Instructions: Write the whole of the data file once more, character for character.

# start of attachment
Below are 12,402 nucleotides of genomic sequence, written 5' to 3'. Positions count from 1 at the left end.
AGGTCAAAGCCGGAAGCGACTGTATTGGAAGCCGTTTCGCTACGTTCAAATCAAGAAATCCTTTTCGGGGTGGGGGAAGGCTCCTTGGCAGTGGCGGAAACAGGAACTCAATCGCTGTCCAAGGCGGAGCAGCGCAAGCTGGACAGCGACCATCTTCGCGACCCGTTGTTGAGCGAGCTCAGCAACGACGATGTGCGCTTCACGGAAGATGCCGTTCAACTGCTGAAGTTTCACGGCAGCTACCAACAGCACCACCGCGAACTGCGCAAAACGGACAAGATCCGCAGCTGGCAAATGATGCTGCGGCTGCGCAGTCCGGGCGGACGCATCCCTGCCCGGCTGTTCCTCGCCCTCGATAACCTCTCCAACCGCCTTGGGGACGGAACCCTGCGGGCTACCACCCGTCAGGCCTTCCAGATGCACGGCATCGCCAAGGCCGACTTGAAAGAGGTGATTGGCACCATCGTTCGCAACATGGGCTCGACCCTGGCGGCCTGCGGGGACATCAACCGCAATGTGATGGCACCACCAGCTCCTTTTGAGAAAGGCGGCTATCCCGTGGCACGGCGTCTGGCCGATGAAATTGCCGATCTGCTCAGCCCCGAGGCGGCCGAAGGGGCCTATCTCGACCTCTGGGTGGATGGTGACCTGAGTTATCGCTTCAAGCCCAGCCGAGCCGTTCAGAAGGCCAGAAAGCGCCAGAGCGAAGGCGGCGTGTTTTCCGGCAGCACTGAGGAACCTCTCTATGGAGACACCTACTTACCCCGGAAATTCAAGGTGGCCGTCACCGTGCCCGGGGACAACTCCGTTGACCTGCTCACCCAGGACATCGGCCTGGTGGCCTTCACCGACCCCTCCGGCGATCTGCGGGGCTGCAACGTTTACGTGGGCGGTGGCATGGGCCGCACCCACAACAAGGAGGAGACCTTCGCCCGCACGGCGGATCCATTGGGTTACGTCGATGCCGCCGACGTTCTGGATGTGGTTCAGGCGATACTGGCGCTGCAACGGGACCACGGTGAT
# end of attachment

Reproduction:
Below are 12,402 nucleotides of genomic sequence, written 5' to 3'. Positions count from 1 at the left end.
AGGTCAAAGCCGGAAGCGACTGTATTGGAAGCCGTTTCGCTACGTTCAAATCAAGAAATCCTTTTCGGGGTGGGGGAAGGCTCCTTGGCAGTGGCGGAAACAGGAACTCAATCGCTGTCCAAGGCGGAGCAGCGCAAGCTGGACAGCGACCATCTTCGCGACCCGTTGTTGAGCGAGCTCAGCAACGACGATGTGCGCTTCACGGAAGATGCCGTTCAACTGCTGAAGTTTCACGGCAGCTACCAACAGCACCACCGCGAACTGCGCAAAACGGACAAGATCCGCAGCTGGCAAATGATGCTGCGGCTGCGCAGTCCGGGCGGACGCATCCCTGCCCGGCTGTTCCTCGCCCTCGATAACCTCTCCAACCGCCTTGGGGACGGAACCCTGCGGGCTACCACCCGTCAGGCCTTCCAGATGCACGGCATCGCCAAGGCCGACTTGAAAGAGGTGATTGGCACCATCGTTCGCAACATGGGCTCGACCCTGGCGGCCTGCGGGGACATCAACCGCAATGTGATGGCACCACCAGCTCCTTTTGAGAAAGGCGGCTATCCCGTGGCACGGCGTCTGGCCGATGAAATTGCCGATCTGCTCAGCCCCGAGGCGGCCGAAGGGGCCTATCTCGACCTCTGGGTGGATGGTGACCTGAGTTATCGCTTCAAGCCCAGCCGAGCCGTTCAGAAGGCCAGAAAGCGCCAGAGCGAAGGCGGCGTGTTTTCCGGCAGCACTGAGGAACCTCTCTATGGAGACACCTACTTACCCCGGAAATTCAAGGTGGCCGTCACCGTGCCCGGGGACAACTCCGTTGACCTGCTCACCCAGGACATCGGCCTGGTGGCCTTCACCGACCCCTCCGGCGATCTGCGGGGCTGCAACGTTTACGTGGGCGGTGGCATGGGCCGCACCCACAACAAGGAGGAGACCTTCGCCCGCACGGCGGATCCATTGGGTTACGTCGATGCCGCCGACGTTCTGGATGTGGTTCAGGCGATACTGGCGCTGCAACGGGACCACGGTGAT